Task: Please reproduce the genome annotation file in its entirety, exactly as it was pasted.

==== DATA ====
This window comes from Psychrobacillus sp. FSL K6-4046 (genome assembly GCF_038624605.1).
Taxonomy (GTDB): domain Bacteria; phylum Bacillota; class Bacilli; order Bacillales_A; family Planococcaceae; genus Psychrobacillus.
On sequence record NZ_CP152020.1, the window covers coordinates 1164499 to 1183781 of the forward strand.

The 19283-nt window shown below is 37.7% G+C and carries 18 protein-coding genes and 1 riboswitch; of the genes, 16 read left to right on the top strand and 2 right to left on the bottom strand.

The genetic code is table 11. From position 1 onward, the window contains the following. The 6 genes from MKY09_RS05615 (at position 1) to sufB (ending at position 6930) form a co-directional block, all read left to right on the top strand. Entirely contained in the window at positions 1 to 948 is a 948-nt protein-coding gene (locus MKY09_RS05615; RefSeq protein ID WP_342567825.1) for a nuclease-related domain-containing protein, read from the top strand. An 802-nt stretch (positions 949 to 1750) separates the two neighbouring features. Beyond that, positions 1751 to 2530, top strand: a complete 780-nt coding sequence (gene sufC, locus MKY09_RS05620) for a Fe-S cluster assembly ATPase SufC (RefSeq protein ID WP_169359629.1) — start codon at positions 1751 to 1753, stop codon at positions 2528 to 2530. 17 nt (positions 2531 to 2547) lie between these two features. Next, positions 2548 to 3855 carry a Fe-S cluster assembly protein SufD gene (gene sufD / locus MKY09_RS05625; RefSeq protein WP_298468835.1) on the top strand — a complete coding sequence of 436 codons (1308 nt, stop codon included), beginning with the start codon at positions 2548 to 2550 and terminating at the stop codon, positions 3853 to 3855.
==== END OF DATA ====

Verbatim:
This window comes from Psychrobacillus sp. FSL K6-4046 (genome assembly GCF_038624605.1).
Taxonomy (GTDB): domain Bacteria; phylum Bacillota; class Bacilli; order Bacillales_A; family Planococcaceae; genus Psychrobacillus.
On sequence record NZ_CP152020.1, the window covers coordinates 1164499 to 1183781 of the forward strand.

The 19283-nt window shown below is 37.7% G+C and carries 18 protein-coding genes and 1 riboswitch; of the genes, 16 read left to right on the top strand and 2 right to left on the bottom strand.

The genetic code is table 11. From position 1 onward, the window contains the following. The 6 genes from MKY09_RS05615 (at position 1) to sufB (ending at position 6930) form a co-directional block, all read left to right on the top strand. Entirely contained in the window at positions 1 to 948 is a 948-nt protein-coding gene (locus MKY09_RS05615; RefSeq protein ID WP_342567825.1) for a nuclease-related domain-containing protein, read from the top strand. An 802-nt stretch (positions 949 to 1750) separates the two neighbouring features. Beyond that, positions 1751 to 2530, top strand: a complete 780-nt coding sequence (gene sufC, locus MKY09_RS05620) for a Fe-S cluster assembly ATPase SufC (RefSeq protein ID WP_169359629.1) — start codon at positions 1751 to 1753, stop codon at positions 2528 to 2530. 17 nt (positions 2531 to 2547) lie between these two features. Next, positions 2548 to 3855 carry a Fe-S cluster assembly protein SufD gene (gene sufD / locus MKY09_RS05625; RefSeq protein WP_298468835.1) on the top strand — a complete coding sequence of 436 codons (1308 nt, stop codon included), beginning with the start codon at positions 2548 to 2550 and terminating at the stop codon, positions 3853 to 3855.